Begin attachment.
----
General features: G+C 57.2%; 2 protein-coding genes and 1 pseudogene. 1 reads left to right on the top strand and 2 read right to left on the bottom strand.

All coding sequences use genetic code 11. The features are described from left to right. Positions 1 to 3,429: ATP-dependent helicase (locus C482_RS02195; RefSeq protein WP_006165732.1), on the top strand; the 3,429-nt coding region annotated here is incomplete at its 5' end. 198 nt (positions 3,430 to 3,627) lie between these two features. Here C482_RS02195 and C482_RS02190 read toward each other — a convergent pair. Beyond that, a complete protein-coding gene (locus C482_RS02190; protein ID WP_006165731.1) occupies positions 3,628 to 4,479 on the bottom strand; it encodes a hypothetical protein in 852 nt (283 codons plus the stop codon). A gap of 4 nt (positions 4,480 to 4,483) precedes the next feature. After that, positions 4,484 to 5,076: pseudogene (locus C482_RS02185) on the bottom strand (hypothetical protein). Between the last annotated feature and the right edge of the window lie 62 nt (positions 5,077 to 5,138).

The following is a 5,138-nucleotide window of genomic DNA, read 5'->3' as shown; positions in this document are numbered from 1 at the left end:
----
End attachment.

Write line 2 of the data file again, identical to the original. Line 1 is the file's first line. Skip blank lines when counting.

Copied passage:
All coding sequences use genetic code 11. The features are described from left to right. Positions 1 to 3,429: ATP-dependent helicase (locus C482_RS02195; RefSeq protein WP_006165732.1), on the top strand; the 3,429-nt coding region annotated here is incomplete at its 5' end. 198 nt (positions 3,430 to 3,627) lie between these two features. Here C482_RS02195 and C482_RS02190 read toward each other — a convergent pair. Beyond that, a complete protein-coding gene (locus C482_RS02190; protein ID WP_006165731.1) occupies positions 3,628 to 4,479 on the bottom strand; it encodes a hypothetical protein in 852 nt (283 codons plus the stop codon). A gap of 4 nt (positions 4,480 to 4,483) precedes the next feature. After that, positions 4,484 to 5,076: pseudogene (locus C482_RS02185) on the bottom strand (hypothetical protein). Between the last annotated feature and the right edge of the window lie 62 nt (positions 5,077 to 5,138).